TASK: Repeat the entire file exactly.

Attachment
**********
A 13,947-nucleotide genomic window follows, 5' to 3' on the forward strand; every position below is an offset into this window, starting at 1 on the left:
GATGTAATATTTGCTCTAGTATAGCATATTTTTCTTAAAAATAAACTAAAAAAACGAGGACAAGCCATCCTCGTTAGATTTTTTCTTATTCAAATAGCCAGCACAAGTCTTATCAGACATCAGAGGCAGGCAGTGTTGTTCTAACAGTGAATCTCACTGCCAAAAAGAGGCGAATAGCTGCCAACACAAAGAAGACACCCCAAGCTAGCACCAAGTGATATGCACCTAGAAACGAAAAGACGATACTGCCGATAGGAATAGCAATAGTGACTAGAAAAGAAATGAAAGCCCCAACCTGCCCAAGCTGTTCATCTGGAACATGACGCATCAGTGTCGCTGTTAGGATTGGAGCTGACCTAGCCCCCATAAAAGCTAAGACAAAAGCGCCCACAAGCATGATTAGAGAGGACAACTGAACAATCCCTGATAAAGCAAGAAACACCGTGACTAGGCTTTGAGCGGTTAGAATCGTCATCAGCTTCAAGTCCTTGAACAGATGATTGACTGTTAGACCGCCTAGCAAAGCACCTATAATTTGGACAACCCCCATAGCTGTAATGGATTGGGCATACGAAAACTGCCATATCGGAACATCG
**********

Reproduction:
A 13,947-nucleotide genomic window follows, 5' to 3' on the forward strand; every position below is an offset into this window, starting at 1 on the left:
GATGTAATATTTGCTCTAGTATAGCATATTTTTCTTAAAAATAAACTAAAAAAACGAGGACAAGCCATCCTCGTTAGATTTTTTCTTATTCAAATAGCCAGCACAAGTCTTATCAGACATCAGAGGCAGGCAGTGTTGTTCTAACAGTGAATCTCACTGCCAAAAAGAGGCGAATAGCTGCCAACACAAAGAAGACACCCCAAGCTAGCACCAAGTGATATGCACCTAGAAACGAAAAGACGATACTGCCGATAGGAATAGCAATAGTGACTAGAAAAGAAATGAAAGCCCCAACCTGCCCAAGCTGTTCATCTGGAACATGACGCATCAGTGTCGCTGTTAGGATTGGAGCTGACCTAGCCCCCATAAAAGCTAAGACAAAAGCGCCCACAAGCATGATTAGAGAGGACAACTGAACAATCCCTGATAAAGCAAGAAACACCGTGACTAGGCTTTGAGCGGTTAGAATCGTCATCAGCTTCAAGTCCTTGAACAGATGATTGACTGTTAGACCGCCTAGCAAAGCACCTATAATTTGGACAACCCCCATAGCTGTAATGGATTGGGCATACGAAAACTGCCATATCGGAACATCG